NDA’s Digital Women series is talking to leaders from across our industry to understand the particular challenges, and opportunities faced by women. Next up is Rebecca Ackers, MD for UK & Nordics at Magnite
What is the biggest opportunity for women in your sector of the digital industry today?
There are various opportunities for women in the digital sector, however for me, the main standout is the opportunity for women to bring a different leadership style to the industry. I have given keynotes at both eMpower and Women in Programmatic about the opportunities women have to lead with empathy. Of course, this isn’t something only women can do, but having more varied leadership perspectives will allow people to be empowered to be themselves.
One focus of empathetic leadership is allowing your teams and colleagues to be their authentic selves; helping them harness their individual strengths and embrace their emotions to support their career growth.
A great example of this is public speaking, something people are often reluctant to put themselves forward for. When this is the case, I encourage people to reframe their fear of this and embrace the opportunity they’ve been presented with.
Leading with empathy will encourage employees out of their comfort zones and enable them to grow and develop in their careers.
What is the biggest challenge to women in the digital industry and how are you overcoming it?
One of the biggest challenges for women in all work, not just the digital industry, is raising a family while working, with research revealing nearly half of full-time mums found the return to work a negative experience.
There are lots of challenges that everyone, men and women, faces during their working lives – finding the balance between raising a family and maintaining a thriving career is a huge challenge. It’s critical that leaders in all industries speak up and take action to help women overcome the challenge raising a family can present during their careers.
The issue around pay and the length of parental leave still stands. If we want to create a truly equitable work environment, it’s important for those in senior positions to consider the support they offer to men and women who choose to have children.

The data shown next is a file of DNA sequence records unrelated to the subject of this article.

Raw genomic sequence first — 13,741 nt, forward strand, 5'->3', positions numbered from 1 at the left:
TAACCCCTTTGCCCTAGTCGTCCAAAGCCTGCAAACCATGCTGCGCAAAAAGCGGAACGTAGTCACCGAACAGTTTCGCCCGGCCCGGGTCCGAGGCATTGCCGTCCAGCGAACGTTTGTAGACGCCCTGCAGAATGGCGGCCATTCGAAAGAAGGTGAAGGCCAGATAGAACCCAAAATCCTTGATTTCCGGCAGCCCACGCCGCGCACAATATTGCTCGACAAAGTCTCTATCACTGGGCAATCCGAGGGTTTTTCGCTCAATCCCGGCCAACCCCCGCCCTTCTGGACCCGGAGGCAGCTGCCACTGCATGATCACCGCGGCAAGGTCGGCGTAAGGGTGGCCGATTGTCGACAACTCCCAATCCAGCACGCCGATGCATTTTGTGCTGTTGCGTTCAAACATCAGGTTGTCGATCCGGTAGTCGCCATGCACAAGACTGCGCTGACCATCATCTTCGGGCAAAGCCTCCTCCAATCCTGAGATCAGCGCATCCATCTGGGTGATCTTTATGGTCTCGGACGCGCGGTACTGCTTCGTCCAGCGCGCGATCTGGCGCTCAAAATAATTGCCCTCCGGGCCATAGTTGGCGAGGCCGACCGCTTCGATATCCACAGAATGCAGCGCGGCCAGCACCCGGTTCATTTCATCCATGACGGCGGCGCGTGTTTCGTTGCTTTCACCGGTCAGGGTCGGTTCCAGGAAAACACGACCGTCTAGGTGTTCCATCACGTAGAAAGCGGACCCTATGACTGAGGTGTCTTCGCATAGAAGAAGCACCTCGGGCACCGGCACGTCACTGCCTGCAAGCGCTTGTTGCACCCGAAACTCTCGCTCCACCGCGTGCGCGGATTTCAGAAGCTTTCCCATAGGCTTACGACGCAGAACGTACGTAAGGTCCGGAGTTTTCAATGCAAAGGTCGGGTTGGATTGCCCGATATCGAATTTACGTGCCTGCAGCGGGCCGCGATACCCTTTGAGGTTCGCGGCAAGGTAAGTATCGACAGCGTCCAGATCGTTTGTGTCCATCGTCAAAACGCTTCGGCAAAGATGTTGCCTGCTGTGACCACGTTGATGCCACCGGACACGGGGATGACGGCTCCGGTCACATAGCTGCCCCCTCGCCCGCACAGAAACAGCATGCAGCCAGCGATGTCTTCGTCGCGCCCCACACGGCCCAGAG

This can range from shared parental leave to pay, but shouldn’t stop there as business leaders must think about how they welcome new parents into the workforce. Are they coming back to a role that they’re excited about? How are businesses making that transition easier? These are both important questions to consider.
What can employer companies do to make the digital industry better for women?
If a business prioritises and promotes parental leave – regardless of gender – this will allow both women and men that all-important team bonding time as they become new parents and adjust how they will balance managing a career with looking after children. In fact, research has found men who took paternity leave say it helped them form stronger bonds with their partners and children.
What support structures and organisations are most important and effective to you as a woman in the digital industry?
The support structures within organisations that are most impactful to me are those that empower women to empower themselves. A great example of an organisation that does this is Women in Programmatic, which helps women to meet like-minded people in the digital sector.
They create opportunities for women to come together and also support women in the digital industry. They facilitate training sessions where people highlight knowledge gaps and they take action over industry challenges like the gender imbalance of public speaking opportunities.
Another important organisation is Bloom, which provides proactive opportunities for senior women to mentor those just starting out in their career. As a Bloom mentor myself, I have found their mentorship scheme incredibly rewarding and a great foundation for building a supportive network for women in the digital industry.
How do we make the industry more equitable for everyone?
It’s essential that businesses and leaders approach people as individuals and recognise their individual needs. We can do this by creating a workplace environment that allows both men and women to have a choice. Whether this is from allowing people to have flexibility on how they split parental leave to encouraging employees to step out of their comfort zones for career growth, it’s all about making sure we are making the industry more equitable for everyone.